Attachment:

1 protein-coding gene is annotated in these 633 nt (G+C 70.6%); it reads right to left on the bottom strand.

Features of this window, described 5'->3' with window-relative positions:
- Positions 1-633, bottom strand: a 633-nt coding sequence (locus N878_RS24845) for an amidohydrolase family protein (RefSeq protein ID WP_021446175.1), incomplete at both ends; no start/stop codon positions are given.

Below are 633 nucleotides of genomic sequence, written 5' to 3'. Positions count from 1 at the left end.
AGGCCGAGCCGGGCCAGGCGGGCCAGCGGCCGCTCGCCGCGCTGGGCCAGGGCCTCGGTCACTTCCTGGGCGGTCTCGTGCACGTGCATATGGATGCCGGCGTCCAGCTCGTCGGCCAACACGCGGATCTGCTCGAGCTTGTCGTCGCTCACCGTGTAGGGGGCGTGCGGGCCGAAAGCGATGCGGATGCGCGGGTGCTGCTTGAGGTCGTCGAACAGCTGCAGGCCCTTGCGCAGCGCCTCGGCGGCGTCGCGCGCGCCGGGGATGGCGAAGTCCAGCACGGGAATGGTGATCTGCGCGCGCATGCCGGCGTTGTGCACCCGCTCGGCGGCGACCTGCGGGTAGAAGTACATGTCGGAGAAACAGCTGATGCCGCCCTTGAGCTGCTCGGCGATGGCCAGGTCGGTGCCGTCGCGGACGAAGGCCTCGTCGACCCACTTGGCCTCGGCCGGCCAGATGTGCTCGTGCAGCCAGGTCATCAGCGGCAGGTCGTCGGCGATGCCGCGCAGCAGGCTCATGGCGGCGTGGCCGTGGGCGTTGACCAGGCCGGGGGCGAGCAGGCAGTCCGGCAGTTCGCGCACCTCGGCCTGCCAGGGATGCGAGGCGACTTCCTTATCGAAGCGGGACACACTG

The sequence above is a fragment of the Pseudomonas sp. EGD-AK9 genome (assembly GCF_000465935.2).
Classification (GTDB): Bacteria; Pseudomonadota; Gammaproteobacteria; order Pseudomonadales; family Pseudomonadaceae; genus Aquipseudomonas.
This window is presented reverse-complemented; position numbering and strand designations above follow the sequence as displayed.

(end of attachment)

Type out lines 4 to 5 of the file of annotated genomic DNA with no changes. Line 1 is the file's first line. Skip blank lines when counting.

Below are 633 nucleotides of genomic sequence, written 5' to 3'. Positions count from 1 at the left end.
AGGCCGAGCCGGGCCAGGCGGGCCAGCGGCCGCTCGCCGCGCTGGGCCAGGGCCTCGGTCACTTCCTGGGCGGTCTCGTGCACGTGCATATGGATGCCGGCGTCCAGCTCGTCGGCCAACACGCGGATCTGCTCGAGCTTGTCGTCGCTCACCGTGTAGGGGGCGTGCGGGCCGAAAGCGATGCGGATGCGCGGGTGCTGCTTGAGGTCGTCGAACAGCTGCAGGCCCTTGCGCAGCGCCTCGGCGGCGTCGCGCGCGCCGGGGATGGCGAAGTCCAGCACGGGAATGGTGATCTGCGCGCGCATGCCGGCGTTGTGCACCCGCTCGGCGGCGACCTGCGGGTAGAAGTACATGTCGGAGAAACAGCTGATGCCGCCCTTGAGCTGCTCGGCGATGGCCAGGTCGGTGCCGTCGCGGACGAAGGCCTCGTCGACCCACTTGGCCTCGGCCGGCCAGATGTGCTCGTGCAGCCAGGTCATCAGCGGCAGGTCGTCGGCGATGCCGCGCAGCAGGCTCATGGCGGCGTGGCCGTGGGCGTTGACCAGGCCGGGGGCGAGCAGGCAGTCCGGCAGTTCGCGCACCTCGGCCTGCCAGGGATGCGAGGCGACTTCCTTATCGAAGCGGGACACACTG